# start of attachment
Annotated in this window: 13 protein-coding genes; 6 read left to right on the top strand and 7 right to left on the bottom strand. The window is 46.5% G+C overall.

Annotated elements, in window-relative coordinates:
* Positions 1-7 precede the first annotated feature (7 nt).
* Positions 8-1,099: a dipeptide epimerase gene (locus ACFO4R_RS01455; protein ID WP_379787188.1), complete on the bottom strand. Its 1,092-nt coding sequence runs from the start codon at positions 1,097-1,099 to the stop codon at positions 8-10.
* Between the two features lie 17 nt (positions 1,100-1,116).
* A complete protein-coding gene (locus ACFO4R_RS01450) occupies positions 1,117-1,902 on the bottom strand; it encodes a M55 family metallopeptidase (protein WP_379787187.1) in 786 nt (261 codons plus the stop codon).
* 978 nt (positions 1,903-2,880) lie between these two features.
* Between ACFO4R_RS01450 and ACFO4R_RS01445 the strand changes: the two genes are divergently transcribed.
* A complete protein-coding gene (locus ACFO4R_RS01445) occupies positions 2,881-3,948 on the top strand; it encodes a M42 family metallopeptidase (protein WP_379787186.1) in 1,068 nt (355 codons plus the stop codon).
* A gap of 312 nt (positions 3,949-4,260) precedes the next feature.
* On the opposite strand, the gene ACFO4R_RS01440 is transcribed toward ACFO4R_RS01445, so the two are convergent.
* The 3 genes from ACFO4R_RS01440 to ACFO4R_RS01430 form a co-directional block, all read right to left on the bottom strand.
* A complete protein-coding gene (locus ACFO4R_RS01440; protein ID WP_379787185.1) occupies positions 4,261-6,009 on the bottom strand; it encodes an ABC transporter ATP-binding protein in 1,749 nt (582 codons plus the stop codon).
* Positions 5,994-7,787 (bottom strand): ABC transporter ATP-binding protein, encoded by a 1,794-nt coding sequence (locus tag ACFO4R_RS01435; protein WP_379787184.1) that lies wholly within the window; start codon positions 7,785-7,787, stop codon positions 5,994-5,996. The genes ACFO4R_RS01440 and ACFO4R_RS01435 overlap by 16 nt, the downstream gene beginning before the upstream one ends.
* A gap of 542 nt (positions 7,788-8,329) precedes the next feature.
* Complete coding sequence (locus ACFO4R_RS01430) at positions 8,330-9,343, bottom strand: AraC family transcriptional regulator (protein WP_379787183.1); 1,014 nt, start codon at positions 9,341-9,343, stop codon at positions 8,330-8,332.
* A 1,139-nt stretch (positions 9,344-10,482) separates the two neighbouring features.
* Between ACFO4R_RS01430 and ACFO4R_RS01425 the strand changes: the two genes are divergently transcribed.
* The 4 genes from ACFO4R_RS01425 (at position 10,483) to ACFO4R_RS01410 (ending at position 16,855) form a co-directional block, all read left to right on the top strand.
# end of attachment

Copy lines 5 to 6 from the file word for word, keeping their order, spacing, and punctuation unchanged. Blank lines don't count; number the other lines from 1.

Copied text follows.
* Between the two features lie 17 nt (positions 1,100-1,116).
* A complete protein-coding gene (locus ACFO4R_RS01450) occupies positions 1,117-1,902 on the bottom strand; it encodes a M55 family metallopeptidase (protein WP_379787187.1) in 786 nt (261 codons plus the stop codon).